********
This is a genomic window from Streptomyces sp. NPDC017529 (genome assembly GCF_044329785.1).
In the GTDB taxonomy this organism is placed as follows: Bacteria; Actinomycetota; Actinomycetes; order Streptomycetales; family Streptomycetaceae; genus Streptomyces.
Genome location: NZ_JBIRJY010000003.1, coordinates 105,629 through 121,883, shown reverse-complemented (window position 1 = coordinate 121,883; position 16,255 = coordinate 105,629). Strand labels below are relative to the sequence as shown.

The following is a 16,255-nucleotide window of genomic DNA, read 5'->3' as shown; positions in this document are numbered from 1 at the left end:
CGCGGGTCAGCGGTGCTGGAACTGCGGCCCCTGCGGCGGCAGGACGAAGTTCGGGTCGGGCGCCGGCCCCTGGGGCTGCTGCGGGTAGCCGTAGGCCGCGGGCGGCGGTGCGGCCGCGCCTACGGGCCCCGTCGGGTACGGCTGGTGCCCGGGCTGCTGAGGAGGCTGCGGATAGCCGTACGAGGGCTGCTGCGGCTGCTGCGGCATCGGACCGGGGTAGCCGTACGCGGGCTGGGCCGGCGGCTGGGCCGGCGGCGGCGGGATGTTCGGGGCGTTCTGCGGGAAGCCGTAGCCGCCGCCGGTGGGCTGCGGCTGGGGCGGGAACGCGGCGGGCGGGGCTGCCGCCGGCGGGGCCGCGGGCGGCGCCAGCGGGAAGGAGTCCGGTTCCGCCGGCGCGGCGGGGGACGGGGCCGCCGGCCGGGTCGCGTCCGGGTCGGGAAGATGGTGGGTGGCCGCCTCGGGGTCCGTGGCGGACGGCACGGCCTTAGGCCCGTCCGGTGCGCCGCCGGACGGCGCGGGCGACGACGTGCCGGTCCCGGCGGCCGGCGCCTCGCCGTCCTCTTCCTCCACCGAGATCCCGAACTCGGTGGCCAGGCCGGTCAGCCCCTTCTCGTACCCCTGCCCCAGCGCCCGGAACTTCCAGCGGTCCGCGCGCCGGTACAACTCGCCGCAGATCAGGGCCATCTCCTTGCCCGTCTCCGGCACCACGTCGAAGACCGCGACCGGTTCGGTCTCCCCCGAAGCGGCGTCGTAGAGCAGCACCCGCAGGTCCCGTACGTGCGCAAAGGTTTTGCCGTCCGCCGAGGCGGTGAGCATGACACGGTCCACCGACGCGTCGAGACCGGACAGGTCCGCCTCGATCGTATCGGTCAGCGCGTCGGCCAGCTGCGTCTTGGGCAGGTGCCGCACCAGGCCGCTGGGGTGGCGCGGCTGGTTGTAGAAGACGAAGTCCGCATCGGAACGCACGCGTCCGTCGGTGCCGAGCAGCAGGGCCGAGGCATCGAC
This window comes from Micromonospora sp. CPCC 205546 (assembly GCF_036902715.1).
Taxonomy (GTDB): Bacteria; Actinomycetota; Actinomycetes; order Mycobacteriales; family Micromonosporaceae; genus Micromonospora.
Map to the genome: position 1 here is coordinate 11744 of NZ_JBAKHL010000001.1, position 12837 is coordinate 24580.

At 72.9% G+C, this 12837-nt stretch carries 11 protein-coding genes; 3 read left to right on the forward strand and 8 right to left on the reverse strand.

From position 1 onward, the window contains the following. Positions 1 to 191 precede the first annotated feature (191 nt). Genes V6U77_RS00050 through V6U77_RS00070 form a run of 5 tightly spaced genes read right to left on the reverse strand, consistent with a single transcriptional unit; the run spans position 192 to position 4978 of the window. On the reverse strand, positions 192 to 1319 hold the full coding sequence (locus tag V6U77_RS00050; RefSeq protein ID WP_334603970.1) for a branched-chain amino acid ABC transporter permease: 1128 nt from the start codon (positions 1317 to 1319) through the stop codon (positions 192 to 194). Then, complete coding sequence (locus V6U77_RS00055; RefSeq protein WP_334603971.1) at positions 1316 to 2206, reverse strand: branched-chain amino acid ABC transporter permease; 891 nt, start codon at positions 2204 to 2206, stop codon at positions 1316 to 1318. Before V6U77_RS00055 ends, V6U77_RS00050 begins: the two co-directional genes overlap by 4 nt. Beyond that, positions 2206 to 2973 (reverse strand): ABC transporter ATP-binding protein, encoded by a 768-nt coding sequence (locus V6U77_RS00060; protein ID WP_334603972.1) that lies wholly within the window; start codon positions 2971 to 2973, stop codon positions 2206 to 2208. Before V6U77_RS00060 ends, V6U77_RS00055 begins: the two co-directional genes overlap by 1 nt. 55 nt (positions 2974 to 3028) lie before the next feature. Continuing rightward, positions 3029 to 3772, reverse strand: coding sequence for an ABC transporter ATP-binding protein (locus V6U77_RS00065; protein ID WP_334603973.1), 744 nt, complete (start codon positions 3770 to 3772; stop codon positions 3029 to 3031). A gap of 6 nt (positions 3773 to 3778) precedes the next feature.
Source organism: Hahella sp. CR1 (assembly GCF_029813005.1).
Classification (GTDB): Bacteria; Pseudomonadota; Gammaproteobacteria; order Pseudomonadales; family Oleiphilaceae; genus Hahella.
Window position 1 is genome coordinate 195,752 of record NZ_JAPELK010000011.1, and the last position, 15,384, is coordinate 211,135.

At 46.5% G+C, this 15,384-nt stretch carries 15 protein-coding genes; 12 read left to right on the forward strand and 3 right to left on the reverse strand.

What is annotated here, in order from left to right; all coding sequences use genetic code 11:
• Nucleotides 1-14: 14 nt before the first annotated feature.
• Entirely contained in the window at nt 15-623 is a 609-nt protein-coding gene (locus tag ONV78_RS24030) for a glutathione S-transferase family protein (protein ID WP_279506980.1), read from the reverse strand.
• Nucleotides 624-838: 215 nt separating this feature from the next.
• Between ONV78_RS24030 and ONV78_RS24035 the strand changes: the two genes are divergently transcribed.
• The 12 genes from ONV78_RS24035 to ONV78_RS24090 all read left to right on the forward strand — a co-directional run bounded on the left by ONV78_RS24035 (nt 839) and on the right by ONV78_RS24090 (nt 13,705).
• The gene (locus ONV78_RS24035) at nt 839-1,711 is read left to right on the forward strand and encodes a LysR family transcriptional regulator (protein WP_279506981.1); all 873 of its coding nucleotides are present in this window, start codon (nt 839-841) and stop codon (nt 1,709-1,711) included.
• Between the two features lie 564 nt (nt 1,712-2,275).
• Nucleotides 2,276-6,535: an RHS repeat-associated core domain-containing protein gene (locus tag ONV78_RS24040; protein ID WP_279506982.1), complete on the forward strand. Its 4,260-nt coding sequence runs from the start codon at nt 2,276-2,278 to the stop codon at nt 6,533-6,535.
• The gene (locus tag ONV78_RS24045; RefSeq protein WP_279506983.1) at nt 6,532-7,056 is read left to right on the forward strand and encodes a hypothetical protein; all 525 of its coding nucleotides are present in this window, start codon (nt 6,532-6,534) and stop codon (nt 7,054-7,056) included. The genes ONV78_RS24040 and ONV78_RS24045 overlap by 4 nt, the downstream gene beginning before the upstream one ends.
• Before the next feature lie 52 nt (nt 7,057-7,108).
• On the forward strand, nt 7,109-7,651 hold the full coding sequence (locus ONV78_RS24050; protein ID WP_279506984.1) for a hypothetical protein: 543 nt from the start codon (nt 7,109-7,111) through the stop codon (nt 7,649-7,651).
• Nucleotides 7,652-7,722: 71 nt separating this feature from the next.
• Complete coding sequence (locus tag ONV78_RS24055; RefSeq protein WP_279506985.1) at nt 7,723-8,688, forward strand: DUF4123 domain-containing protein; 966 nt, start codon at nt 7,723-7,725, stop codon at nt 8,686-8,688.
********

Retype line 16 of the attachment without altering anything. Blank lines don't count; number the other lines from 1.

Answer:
• Nucleotides 1-14: 14 nt before the first annotated feature.